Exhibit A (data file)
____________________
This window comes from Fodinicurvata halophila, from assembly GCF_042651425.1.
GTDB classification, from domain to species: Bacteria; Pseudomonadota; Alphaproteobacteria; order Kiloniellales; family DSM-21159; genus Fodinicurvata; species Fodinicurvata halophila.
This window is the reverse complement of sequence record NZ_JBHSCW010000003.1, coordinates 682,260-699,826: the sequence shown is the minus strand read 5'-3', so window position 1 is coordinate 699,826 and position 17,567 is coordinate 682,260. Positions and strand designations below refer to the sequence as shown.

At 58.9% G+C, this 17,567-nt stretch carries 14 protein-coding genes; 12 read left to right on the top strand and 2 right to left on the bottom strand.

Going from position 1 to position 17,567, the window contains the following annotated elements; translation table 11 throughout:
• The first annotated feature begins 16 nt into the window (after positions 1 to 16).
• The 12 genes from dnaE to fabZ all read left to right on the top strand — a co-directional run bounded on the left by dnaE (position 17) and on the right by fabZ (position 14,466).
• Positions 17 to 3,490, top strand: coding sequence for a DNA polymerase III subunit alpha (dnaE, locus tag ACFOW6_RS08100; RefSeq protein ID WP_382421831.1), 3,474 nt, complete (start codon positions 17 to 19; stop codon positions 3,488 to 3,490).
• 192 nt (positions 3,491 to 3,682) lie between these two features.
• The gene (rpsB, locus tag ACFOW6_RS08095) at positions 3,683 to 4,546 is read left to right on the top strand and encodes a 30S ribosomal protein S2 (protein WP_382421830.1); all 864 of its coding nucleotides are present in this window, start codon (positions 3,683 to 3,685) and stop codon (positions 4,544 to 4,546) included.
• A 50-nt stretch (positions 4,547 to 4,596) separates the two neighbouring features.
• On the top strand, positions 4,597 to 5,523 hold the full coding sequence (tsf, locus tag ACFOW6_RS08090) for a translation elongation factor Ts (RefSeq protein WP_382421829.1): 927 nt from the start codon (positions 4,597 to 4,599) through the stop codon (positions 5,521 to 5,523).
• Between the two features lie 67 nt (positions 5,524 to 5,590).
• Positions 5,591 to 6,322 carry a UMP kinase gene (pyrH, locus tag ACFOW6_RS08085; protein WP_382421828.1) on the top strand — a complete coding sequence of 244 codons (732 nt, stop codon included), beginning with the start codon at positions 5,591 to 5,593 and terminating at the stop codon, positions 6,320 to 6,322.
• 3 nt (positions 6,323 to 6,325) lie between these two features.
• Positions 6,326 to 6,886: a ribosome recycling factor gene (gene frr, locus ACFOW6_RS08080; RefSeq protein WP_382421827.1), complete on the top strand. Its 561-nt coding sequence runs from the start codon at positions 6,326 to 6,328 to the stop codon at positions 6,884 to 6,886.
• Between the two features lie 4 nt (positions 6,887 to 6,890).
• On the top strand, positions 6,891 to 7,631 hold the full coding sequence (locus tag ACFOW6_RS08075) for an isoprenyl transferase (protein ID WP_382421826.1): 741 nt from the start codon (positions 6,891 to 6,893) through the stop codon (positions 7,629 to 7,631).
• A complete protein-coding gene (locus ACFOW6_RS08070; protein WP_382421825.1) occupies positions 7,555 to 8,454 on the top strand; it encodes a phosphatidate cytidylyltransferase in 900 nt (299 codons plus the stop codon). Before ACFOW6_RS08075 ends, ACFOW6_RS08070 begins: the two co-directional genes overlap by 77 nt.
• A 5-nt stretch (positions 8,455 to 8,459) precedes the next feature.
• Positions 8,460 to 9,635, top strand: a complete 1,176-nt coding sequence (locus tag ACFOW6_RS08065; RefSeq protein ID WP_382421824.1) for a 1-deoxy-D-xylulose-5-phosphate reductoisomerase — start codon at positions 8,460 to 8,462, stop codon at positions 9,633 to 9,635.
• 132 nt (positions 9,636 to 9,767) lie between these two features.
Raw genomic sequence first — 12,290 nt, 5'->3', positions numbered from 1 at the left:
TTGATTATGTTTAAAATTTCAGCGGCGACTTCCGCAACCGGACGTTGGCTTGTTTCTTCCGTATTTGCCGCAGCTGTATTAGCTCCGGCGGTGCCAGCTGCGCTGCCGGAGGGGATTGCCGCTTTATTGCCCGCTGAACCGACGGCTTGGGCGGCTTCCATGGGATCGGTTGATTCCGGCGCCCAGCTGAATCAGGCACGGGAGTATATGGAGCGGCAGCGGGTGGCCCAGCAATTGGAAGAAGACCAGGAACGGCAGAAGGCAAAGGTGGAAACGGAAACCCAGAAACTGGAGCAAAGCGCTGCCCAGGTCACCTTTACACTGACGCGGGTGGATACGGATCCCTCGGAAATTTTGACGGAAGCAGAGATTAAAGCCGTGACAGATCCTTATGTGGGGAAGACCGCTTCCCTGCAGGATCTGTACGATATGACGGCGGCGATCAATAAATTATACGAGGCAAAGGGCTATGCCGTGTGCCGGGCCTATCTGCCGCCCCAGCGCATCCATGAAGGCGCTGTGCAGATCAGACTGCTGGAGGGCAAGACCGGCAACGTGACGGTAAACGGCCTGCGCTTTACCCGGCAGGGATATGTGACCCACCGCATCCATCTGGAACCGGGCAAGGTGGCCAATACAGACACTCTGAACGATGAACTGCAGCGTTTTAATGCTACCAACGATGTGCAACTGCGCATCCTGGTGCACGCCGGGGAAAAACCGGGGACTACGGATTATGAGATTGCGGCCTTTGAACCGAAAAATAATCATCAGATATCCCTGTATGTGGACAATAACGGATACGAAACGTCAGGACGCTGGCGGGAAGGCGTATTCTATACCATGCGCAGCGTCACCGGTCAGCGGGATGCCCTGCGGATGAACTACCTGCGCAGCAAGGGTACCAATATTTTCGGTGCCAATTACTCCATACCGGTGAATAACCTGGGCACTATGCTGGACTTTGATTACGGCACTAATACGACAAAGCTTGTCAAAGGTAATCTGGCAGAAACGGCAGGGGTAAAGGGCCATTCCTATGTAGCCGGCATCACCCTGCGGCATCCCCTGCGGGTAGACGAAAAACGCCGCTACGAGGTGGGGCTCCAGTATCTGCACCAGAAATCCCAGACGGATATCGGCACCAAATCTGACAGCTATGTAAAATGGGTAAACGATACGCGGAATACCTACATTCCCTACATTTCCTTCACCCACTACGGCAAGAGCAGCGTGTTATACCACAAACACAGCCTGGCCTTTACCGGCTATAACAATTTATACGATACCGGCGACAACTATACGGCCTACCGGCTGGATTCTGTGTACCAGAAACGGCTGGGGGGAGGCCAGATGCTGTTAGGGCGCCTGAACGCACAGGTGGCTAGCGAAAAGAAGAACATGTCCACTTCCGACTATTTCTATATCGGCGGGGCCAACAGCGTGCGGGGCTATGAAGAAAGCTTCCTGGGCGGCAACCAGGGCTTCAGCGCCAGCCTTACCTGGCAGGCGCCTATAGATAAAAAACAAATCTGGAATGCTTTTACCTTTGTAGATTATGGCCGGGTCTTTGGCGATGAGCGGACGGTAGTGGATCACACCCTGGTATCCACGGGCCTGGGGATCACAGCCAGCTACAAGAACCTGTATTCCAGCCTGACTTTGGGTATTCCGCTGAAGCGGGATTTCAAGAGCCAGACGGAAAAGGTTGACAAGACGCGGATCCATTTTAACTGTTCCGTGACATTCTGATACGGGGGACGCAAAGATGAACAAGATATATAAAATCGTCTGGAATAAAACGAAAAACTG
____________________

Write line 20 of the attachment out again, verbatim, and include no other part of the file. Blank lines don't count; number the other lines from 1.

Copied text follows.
• A 5-nt stretch (positions 8,455 to 8,459) precedes the next feature.